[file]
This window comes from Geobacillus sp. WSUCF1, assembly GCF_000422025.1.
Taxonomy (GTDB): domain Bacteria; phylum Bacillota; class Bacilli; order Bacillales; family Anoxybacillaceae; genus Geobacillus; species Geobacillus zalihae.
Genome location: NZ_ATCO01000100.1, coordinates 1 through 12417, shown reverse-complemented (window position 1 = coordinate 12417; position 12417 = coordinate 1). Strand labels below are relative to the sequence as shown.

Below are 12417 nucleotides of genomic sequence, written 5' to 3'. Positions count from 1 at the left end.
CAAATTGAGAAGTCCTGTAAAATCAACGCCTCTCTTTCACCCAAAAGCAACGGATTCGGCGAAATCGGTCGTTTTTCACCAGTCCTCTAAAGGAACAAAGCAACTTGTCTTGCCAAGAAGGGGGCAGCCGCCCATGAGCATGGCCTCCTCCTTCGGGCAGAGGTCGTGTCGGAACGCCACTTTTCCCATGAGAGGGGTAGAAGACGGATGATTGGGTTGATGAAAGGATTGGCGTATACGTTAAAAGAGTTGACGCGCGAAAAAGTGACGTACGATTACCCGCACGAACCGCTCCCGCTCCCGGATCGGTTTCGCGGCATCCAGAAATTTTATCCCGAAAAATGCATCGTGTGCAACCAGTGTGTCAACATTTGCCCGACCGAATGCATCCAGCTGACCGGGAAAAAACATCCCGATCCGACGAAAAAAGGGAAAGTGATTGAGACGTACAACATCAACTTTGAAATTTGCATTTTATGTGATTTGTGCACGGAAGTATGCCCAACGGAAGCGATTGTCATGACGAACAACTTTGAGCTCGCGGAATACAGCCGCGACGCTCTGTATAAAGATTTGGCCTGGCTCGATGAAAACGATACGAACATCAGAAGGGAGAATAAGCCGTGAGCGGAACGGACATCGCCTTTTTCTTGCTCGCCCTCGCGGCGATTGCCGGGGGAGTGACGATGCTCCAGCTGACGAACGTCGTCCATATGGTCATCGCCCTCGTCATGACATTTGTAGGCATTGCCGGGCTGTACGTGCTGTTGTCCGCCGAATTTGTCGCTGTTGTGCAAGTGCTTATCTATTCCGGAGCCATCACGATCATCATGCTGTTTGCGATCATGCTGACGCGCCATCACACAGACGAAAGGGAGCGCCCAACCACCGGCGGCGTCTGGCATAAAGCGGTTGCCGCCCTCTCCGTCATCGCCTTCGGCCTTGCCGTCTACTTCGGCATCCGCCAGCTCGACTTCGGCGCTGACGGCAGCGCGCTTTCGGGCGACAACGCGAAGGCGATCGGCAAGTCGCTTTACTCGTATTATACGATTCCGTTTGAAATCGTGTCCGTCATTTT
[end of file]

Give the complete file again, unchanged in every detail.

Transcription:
This window comes from Geobacillus sp. WSUCF1, assembly GCF_000422025.1.
Taxonomy (GTDB): domain Bacteria; phylum Bacillota; class Bacilli; order Bacillales; family Anoxybacillaceae; genus Geobacillus; species Geobacillus zalihae.
Genome location: NZ_ATCO01000100.1, coordinates 1 through 12417, shown reverse-complemented (window position 1 = coordinate 12417; position 12417 = coordinate 1). Strand labels below are relative to the sequence as shown.

Below are 12417 nucleotides of genomic sequence, written 5' to 3'. Positions count from 1 at the left end.
CAAATTGAGAAGTCCTGTAAAATCAACGCCTCTCTTTCACCCAAAAGCAACGGATTCGGCGAAATCGGTCGTTTTTCACCAGTCCTCTAAAGGAACAAAGCAACTTGTCTTGCCAAGAAGGGGGCAGCCGCCCATGAGCATGGCCTCCTCCTTCGGGCAGAGGTCGTGTCGGAACGCCACTTTTCCCATGAGAGGGGTAGAAGACGGATGATTGGGTTGATGAAAGGATTGGCGTATACGTTAAAAGAGTTGACGCGCGAAAAAGTGACGTACGATTACCCGCACGAACCGCTCCCGCTCCCGGATCGGTTTCGCGGCATCCAGAAATTTTATCCCGAAAAATGCATCGTGTGCAACCAGTGTGTCAACATTTGCCCGACCGAATGCATCCAGCTGACCGGGAAAAAACATCCCGATCCGACGAAAAAAGGGAAAGTGATTGAGACGTACAACATCAACTTTGAAATTTGCATTTTATGTGATTTGTGCACGGAAGTATGCCCAACGGAAGCGATTGTCATGACGAACAACTTTGAGCTCGCGGAATACAGCCGCGACGCTCTGTATAAAGATTTGGCCTGGCTCGATGAAAACGATACGAACATCAGAAGGGAGAATAAGCCGTGAGCGGAACGGACATCGCCTTTTTCTTGCTCGCCCTCGCGGCGATTGCCGGGGGAGTGACGATGCTCCAGCTGACGAACGTCGTCCATATGGTCATCGCCCTCGTCATGACATTTGTAGGCATTGCCGGGCTGTACGTGCTGTTGTCCGCCGAATTTGTCGCTGTTGTGCAAGTGCTTATCTATTCCGGAGCCATCACGATCATCATGCTGTTTGCGATCATGCTGACGCGCCATCACACAGACGAAAGGGAGCGCCCAACCACCGGCGGCGTCTGGCATAAAGCGGTTGCCGCCCTCTCCGTCATCGCCTTCGGCCTTGCCGTCTACTTCGGCATCCGCCAGCTCGACTTCGGCGCTGACGGCAGCGCGCTTTCGGGCGACAACGCGAAGGCGATCGGCAAGTCGCTTTACTCGTATTATACGATTCCGTTTGAAATCGTGTCCGTCATTTT